There are plans to look at dry-boned lamination and other techniques to increase the firm's overall product mix. They also plan to extend their extrusion mix to include resins such as polypropylene, nylon and ionomers.
The Costa Rican operation presently has more than 350 employees working seven days in three shifts. About 90% of all production is used internally with 25% of sales just for banana film, shrouds and wraps. The remaining 10% is exported to other Central American nations, Puerto Rico and Florida.
Future plans call for increasing the export mix more than 40%. Estimated sales volume in Costa Rica is $15 million/year. By investing in new extrusion, laminating and printing equipment, Lacayo told me he expects the company to grow at least 25% in 1995. Aymerich added, "We're looking and working actively toward globalization of our marketplace, and we can only do this through quality, service and technical innovation."
The recent unexpected gift by the now-democratic government of Nicaragua of Lacayo's original converting plant almost doubled the present site of Empaques Universal. Although it needs updating, the plant was maintained in fairly good shape during the almost 12 years of Sandinista control. A core of dedicated workers even kept the company's cars in superb working order.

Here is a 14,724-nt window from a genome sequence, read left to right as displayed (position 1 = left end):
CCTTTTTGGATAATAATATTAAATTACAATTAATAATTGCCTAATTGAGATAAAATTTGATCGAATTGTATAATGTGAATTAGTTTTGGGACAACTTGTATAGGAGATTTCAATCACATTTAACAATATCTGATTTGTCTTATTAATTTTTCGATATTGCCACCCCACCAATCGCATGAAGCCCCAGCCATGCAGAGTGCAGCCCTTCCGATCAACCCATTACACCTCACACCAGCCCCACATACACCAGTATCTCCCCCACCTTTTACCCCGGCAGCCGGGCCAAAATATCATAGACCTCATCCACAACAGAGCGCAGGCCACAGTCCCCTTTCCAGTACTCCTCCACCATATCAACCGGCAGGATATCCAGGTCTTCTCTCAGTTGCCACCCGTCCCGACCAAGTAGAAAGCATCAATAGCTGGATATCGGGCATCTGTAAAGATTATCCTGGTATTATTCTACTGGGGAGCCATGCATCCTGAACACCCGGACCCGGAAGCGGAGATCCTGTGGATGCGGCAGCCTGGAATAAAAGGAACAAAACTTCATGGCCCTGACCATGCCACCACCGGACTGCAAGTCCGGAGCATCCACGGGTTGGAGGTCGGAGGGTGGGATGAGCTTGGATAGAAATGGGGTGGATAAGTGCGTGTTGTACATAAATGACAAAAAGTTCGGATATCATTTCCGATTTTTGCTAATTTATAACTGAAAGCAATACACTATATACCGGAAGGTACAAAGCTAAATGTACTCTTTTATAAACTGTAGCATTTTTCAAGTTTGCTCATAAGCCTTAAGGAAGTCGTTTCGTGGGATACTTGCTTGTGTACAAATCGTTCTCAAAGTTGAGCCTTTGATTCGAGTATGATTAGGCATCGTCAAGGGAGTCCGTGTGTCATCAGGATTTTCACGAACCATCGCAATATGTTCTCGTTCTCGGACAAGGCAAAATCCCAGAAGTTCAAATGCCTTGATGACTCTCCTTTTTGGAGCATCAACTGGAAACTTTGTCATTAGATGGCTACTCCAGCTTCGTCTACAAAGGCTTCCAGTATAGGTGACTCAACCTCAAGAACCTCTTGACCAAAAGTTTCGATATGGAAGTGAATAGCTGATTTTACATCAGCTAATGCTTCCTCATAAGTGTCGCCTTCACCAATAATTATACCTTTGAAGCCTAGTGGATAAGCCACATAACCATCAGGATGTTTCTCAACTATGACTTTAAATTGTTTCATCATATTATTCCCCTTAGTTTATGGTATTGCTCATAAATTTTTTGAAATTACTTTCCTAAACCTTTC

There are 15 Alpine, Glouster and Polystems extruders in Nicaragua producing low-density polyethylene, high-density polyethylene and linear low-density polyethylene film. A Brampton Engineering coextrusion line is also in place for low-density polyethylene/linear low-density polyethylene extrusion. Two four-color flexo presses and the planned addition of one six-color press in 1995 complement their overall film production.
The Nicaraguan facility will have new vacuum-forming operation to produce polystyrene food trays and cups There are 18 internally designed bag making machines and 320 employees About 85% of Plastinic production goes to the domestic market with 15% exported to the rest of Central America. An estimated 90% of the needs of the Nicaraguan flex-pack market is served by Plastinic.
A rather unique and rapidly growing part of Empaques Universal's business is its recycling operation.
Despite the lack of national and local legislation in Costa Rica, the company is recycling polyethylene resin at growing rates of more than 150 tons/month in Costa Rica and more than 50 tons/ month in Nicaragua.
In San Jose, there are two extrusion lines for post-consumer polyethylene scrap. The film, mostly banana shrouds, is picked, up by trucks and pelletized for eventual use as nursery bags and/or construction film. Lacayo and Aymerich told me their recycling effort is an important part of the overall program and while not yet profitable, still quite productive.
Lacayo summed up his philosophy by telling me, "We make friends doing business through service, quality and constant innovation. This way we help them solve their own packaging problems so they can be successful in the marketplace."